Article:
Marketing marketing and marketing. I start to notice where he places his hands, how the upline interrupts him at moments that might just be timed perfectly. Line after line sounds more and more rehearsed, and I'm grateful that I'm such a good actor. I've noted down names from the short film, and when they ask me if I want to commit, after I've barely gotten to know the name of the damn company, I tell them I need to do some research. What kind of research? Well, I am a skeptic, and this is pretty incredible. How will you do your research? Oh, you know, Google, I'll check my sources and such. Perhaps my insistence on proper research planted some seeds of doubt in their hearts; perhaps they think I'm not the perfect candidate.

Nah, I'm their SAD PUPPY DOG EYES perfect candidate (Google it).

Got home, jumped into bed, got my laptop scratched my head. Wikipedia first; Ageloc. I'm routed to Nu Skin's site, and those three letters pop out like a zit on a teen: MLM. I'd guessed it by now, but it was still disappointing to see it spelled out.

When I research, I do it to the best of my abilities. Income Disclosure Statements, relevant episodes of Skeptoid and Penn & Teller, and a close look at their sources as well. Google past the pages upon pages of shills (and good god, there are many of them), MLM Truth has some very interesting facts specifically about Nu Skin, and "The Case (For And) Against Multi-Level Marketing" By John M. Taylor is a book I just have to get through. I learn a lot, but I know how these people work. A Lot is not enough. I read and read and read and I'm getting angry now. I knew that the MLM shills were pitiful cult members and the people on top were the worst of the worst, but that wasn't the thing that got me.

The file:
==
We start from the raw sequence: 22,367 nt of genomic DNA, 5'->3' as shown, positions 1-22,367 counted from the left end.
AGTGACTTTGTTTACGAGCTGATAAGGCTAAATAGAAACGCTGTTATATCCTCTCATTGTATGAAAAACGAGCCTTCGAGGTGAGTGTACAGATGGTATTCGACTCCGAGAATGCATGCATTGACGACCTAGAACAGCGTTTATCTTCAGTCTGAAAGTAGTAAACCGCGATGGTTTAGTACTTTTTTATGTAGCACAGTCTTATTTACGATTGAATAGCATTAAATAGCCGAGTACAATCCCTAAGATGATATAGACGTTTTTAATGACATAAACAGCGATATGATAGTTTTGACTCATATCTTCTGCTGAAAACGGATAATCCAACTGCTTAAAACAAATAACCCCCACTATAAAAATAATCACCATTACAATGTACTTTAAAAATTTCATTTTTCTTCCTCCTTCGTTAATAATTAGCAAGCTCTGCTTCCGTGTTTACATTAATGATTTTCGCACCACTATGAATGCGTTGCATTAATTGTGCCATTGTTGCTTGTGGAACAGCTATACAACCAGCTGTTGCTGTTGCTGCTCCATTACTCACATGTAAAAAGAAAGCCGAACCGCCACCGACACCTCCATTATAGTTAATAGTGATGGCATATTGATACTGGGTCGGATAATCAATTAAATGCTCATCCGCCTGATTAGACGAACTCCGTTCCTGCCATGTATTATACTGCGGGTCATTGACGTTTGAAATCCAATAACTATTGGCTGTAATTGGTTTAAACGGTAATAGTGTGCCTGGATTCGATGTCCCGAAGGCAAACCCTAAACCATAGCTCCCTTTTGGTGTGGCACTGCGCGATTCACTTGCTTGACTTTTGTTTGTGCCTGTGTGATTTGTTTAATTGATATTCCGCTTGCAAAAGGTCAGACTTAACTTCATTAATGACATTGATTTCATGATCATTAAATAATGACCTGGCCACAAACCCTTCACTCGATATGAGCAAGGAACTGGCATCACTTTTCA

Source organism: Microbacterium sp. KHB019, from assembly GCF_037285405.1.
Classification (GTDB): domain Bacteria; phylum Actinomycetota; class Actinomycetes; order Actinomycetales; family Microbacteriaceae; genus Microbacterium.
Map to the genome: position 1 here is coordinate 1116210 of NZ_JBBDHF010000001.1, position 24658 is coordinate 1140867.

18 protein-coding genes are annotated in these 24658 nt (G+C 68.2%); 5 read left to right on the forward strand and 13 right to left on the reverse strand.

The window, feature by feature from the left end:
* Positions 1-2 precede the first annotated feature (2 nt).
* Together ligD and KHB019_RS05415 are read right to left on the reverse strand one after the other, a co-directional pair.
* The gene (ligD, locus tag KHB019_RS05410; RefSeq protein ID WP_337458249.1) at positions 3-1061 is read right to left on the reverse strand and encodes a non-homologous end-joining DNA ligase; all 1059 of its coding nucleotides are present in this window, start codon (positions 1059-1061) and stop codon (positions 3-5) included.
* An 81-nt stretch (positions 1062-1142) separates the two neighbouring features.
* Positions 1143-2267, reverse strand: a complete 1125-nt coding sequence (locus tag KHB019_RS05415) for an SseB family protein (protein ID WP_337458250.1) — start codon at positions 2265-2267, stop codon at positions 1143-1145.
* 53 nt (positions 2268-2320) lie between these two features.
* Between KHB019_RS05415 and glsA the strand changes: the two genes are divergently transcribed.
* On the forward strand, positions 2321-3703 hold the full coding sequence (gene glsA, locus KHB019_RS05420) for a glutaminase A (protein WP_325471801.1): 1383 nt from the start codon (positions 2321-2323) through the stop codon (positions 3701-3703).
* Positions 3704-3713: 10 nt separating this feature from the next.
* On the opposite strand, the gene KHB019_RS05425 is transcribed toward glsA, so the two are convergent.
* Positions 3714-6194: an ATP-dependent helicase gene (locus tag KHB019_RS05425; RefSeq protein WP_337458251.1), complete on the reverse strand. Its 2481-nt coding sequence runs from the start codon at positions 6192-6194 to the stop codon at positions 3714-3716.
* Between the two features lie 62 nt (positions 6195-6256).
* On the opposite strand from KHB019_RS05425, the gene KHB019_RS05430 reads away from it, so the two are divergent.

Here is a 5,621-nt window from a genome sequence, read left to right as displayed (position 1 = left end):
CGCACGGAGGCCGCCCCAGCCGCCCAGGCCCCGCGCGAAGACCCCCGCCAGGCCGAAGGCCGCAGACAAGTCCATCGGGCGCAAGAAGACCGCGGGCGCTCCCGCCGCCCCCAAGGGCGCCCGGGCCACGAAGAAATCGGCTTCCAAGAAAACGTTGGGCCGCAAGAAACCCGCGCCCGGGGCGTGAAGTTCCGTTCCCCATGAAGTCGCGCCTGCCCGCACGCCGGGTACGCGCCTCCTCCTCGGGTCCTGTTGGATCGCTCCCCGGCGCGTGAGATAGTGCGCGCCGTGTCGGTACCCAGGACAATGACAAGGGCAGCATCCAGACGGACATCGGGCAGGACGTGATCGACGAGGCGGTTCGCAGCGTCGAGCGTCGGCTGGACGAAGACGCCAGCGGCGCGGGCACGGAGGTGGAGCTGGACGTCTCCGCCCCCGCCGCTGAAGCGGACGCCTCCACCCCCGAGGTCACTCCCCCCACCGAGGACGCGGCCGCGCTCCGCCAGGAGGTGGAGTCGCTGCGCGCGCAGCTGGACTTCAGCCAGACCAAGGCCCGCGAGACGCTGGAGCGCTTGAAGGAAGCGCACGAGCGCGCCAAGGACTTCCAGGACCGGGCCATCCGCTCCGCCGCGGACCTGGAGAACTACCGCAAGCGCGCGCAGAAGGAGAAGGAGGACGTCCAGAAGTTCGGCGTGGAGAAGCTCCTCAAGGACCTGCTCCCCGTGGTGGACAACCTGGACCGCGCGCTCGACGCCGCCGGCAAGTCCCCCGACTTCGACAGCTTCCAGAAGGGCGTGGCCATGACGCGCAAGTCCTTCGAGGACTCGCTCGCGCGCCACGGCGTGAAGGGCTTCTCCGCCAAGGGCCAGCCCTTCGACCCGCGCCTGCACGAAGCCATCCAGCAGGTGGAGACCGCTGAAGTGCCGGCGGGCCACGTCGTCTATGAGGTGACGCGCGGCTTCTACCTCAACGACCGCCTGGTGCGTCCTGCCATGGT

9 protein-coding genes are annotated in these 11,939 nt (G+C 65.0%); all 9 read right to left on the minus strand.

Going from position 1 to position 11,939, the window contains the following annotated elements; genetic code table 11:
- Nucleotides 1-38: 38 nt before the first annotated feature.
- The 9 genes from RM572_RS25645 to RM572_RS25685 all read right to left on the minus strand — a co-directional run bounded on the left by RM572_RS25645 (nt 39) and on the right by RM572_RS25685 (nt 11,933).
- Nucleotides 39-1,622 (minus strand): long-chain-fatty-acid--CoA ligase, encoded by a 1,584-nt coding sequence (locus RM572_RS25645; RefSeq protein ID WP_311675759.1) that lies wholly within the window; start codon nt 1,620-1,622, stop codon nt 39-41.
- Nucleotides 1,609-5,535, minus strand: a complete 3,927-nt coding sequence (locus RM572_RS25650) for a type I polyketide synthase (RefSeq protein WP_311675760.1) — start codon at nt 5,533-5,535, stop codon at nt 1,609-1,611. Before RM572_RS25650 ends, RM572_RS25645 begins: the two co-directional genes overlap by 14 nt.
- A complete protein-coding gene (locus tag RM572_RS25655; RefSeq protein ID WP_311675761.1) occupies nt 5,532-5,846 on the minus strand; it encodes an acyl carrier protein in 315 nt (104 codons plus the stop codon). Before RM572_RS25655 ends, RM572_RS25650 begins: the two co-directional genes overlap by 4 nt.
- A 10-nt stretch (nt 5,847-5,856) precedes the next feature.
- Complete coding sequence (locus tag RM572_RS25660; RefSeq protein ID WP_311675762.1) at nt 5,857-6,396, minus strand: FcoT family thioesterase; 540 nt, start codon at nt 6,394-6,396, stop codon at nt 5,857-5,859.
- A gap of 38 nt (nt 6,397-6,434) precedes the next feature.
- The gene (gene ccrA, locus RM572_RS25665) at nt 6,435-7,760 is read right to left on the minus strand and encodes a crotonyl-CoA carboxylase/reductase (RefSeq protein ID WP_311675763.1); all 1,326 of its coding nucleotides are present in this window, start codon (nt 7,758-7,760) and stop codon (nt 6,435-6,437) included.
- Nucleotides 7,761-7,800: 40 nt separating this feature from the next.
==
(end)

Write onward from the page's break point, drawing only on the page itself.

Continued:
My friend is a good person, a genuinely good person. She's won prizes for being a good person; she's so good she was in the papers. That's how they got her. Nu Skin has a program called Force of Good, standard "X amount of product line X goes to X". It's hard to find any independent information about the program. It's advertising, plain and simple. The fact that children are fed because of it does not excuse the way the Nu Skin MLM system treats the sales reps. Those children deserve better than a corrupt pyramid scheme as their benefactor. Nu Skin looks for people who are intrigued by Force of Good; they look for good people.

I don't have any words to describe how disgusted I am by that thought. These people seek out the sort of people who would give of their own fortune and well-being to help the unfortunate. The entire first half of the meeting was about that. "If you won the lottery, what would you do?", "Are you the kind of person who would accept a lower-paying job if it meant you could help people?Ē They exploit and destroy good people; they are pure-red scum. Trash and filth. Can I blame that man? Or his upliner? I don't know, maybe they are just as clueless as they were when they entered; maybe it's unfair to be angry at them. Or maybe they know exactly what's going on.

This is what these people are, and if you're ever approached by them, remember what I've told you. And do your research on multi-level marketing.

That was a lot of words about terrible people, now letís talk about good people; you guys. I still have some issues I'm not sure about. Like I said, I'm meeting them this Monday and my primary goal for that meeting is to get my friend to realize what a mess this whole thing is. I want her out.

This is in Norway, so I can't be sure that it's the same thing as in the US, but it should be close enough.
Trust me, it's the same thing in the US - and everywhere else.